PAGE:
• liver damage
  • kidney failure
  • respiratory disorders
  • agitation
  • seizures
  • psychotic conditions
  • rhabomyolysis
  • tachycardia
  • cardiac dysrhythmias
  • hypertension
  • heart failure
  • death with overconsumption (7)

Between 2005 and 2009, the New Zealand National Poisons Centre recorded 20 energy drink/shot related incidents with reported symptoms such as vomiting, nausea, abdominal pain, jitteriness, racing heart and agitation. (9)

In children, adolescents and young adults, energy drinks have been linked to adverse effects such as diabetes, cardiac abnormalities, mood & behavioural disorders, seizures, or those who take certain medications. (7)

None of these effects are pretty, and can be downright scary to experience.

Regulation of energy drinks

Currently, there is no requirement for testing, warning labels, or restriction against sales or consumption of energy drinks to minors. (7) Energy drink manufacturers may circumvent the daily limit on caffeine by claiming that their drinks are ‘natural dietary supplements’. (7) Therefore, primarily the manufacturers make the safety determinations of energy drinks.

In contrast, over the counter caffeine stimulants such as NoDoz, containing 100mg of caffeine per tablet, must list minimum age for purchase (12 years), adverse effects, cautionary notes, recommended dose and the total daily recommended dose of caffeine. When a 500ml can of Mother contains 160mg of caffeine, plus other stimulating ingredients, it seems ludicrous there isn’t more restrictions around the purchasing of energy drinks by children, especially when adverse effects have been studied and reported.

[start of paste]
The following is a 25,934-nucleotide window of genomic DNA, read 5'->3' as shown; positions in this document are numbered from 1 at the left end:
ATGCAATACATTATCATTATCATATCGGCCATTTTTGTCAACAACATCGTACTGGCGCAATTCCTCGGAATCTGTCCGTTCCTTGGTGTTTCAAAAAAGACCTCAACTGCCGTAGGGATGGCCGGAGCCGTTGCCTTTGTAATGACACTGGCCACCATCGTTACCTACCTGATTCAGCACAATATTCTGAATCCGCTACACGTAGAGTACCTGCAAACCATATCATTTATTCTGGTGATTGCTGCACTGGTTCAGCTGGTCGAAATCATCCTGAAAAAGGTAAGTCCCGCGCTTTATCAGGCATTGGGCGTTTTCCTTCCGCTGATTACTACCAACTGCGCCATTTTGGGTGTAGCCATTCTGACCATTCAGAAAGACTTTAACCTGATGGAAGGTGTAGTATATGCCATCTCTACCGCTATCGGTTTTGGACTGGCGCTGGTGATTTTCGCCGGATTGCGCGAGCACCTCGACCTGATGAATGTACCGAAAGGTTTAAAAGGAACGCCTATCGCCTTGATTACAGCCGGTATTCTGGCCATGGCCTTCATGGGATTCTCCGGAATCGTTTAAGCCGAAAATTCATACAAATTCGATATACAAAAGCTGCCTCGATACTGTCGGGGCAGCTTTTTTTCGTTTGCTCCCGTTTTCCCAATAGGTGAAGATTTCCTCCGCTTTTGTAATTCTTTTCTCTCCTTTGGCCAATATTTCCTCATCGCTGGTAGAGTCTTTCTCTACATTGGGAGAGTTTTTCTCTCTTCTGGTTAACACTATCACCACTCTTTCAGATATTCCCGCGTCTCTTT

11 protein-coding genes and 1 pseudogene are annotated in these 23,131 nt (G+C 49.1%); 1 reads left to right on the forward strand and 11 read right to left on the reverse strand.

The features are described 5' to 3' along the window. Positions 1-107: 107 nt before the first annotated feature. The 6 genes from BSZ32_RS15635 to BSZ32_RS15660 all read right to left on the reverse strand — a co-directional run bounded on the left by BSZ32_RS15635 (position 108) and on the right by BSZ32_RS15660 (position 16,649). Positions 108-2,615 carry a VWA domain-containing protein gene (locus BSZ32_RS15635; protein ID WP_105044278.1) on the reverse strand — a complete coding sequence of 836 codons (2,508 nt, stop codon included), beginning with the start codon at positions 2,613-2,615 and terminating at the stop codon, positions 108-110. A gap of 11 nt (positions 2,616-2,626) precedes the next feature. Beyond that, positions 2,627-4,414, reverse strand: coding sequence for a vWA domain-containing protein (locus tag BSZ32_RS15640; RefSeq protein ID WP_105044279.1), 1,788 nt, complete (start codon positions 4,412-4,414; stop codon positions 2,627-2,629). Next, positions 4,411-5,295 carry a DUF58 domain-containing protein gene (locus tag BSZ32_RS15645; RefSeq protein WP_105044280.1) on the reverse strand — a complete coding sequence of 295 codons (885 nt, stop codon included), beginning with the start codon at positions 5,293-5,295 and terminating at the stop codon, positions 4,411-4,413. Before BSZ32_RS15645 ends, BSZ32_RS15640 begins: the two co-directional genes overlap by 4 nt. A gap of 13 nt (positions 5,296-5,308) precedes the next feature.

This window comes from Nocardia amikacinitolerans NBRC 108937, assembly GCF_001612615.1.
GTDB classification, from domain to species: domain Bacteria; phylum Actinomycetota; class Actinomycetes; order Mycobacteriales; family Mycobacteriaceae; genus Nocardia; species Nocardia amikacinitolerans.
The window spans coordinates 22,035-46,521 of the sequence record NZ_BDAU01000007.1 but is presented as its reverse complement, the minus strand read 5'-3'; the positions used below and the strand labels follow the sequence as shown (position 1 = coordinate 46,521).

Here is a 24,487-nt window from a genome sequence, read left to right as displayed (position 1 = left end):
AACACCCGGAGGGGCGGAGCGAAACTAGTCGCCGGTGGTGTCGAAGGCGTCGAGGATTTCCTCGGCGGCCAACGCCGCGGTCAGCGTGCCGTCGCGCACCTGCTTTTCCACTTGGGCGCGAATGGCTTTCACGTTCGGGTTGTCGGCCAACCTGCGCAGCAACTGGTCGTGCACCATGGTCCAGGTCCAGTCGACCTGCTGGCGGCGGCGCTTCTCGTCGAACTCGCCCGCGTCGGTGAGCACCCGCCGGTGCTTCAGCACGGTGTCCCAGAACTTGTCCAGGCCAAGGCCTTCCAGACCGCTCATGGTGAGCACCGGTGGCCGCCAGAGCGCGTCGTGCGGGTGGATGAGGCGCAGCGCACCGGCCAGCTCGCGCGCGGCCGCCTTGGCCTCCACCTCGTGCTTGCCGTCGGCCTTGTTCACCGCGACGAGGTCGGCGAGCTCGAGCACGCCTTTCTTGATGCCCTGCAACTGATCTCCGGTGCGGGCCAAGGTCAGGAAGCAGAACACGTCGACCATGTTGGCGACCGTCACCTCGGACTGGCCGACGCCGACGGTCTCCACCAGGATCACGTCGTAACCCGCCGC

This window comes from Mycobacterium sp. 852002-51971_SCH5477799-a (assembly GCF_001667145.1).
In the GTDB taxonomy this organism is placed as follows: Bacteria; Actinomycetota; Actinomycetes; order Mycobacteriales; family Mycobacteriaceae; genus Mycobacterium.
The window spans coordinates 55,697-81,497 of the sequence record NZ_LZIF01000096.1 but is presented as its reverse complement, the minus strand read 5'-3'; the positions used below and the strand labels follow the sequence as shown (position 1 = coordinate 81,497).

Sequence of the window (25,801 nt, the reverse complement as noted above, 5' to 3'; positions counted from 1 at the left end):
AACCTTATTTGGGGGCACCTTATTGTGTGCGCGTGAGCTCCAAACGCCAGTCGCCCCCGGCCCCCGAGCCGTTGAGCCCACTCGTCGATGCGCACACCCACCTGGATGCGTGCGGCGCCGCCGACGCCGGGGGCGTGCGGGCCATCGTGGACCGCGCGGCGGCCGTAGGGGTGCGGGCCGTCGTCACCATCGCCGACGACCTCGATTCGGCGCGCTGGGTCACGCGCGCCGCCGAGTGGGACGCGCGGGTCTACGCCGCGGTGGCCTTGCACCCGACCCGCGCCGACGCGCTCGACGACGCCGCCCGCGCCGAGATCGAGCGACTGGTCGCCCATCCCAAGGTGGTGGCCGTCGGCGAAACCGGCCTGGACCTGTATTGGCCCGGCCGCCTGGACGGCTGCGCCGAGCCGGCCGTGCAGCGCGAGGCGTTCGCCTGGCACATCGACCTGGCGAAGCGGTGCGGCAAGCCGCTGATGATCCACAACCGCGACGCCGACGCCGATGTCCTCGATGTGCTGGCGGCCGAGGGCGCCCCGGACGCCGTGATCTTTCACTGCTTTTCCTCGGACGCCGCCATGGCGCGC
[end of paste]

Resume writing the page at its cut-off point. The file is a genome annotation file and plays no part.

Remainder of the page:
Next steps

There is a campaign currently running to limit the selling of energy drinks to children under the age of 16 in Scotland, hopefully with positive results, and to be replicated elsewhere. At this stage, more research is required to better understand the maximum safe doses of energy drinks, the effect of their chronic use and their effect on children. For now, we could only recommend consumption of such drinks by children to a very minimum – or better yet, not at all.

 

References:

  1. Babu, K. M., Church, R. J., & Lewander, W. (2008). Energy Drinks: The New Eye-Opener For Adolescents. Clinical Pediatric Emergency Medicine, 9(1), 35–42. http://doi.org/10.1016/j.cpem.2007.12.002
  2. Bancalari, E. (2006). Caffeine reduces the rate of bronchopulmonary dysplasia in very low birth weight infants. The Journal of Pediatrics, 149(5), 727–728. http://doi.org/10.1016/j.jpeds.2006.08.038
  3. Heatherley, S. V., Hancock, K. M. F., & Rogers, P. J. (2006). Psychostimulant and other effects of caffeine in 9‐ to 11‐year‐old children. Journal of Child Psychology and Psychiatry, 47(2), 135–142. http://doi.org/10.1111/j.1469-7610.2005.01457.x
  4. O’Connor, E. (2001). A sip into dangerous territory. Monit Psychol.
  5. Oddy, W. H., & O’Sullivan, T. A. (2009). Energy drinks for children and adolescents. Bmj, 339(dec15 1), b5268–b5268. http://doi.org/10.1136/bmj.b5268
  6. Pollak, C. P., & Bright, D. (2003). Caffeine consumption and weekly sleep patterns in US seventh-, eighth-, and ninth-graders. Pediatrics, 111(1), 42–46. http://doi.org/10.1542/peds.111.1.42
  7. Seifert, S. M., Schaechter, J. L., Hershorin, E. R., & Lipshultz, S. E. (2011). Health effects of energy drinks on children, adolescents, and young adults. Pediatrics, 127(3), 511–528. http://doi.org/10.1542/peds.2009-3592
  8. Temple, J. L. (2009). Caffeine use in children: What we know, what we have left to learn, and why we should worry. Neuroscience & Biobehavioral Reviews, 33(6), 793–806.
  9. Thomson, B., & Schiess, S. (2011). Risk profile: caffeine in energy drinks and energy shots.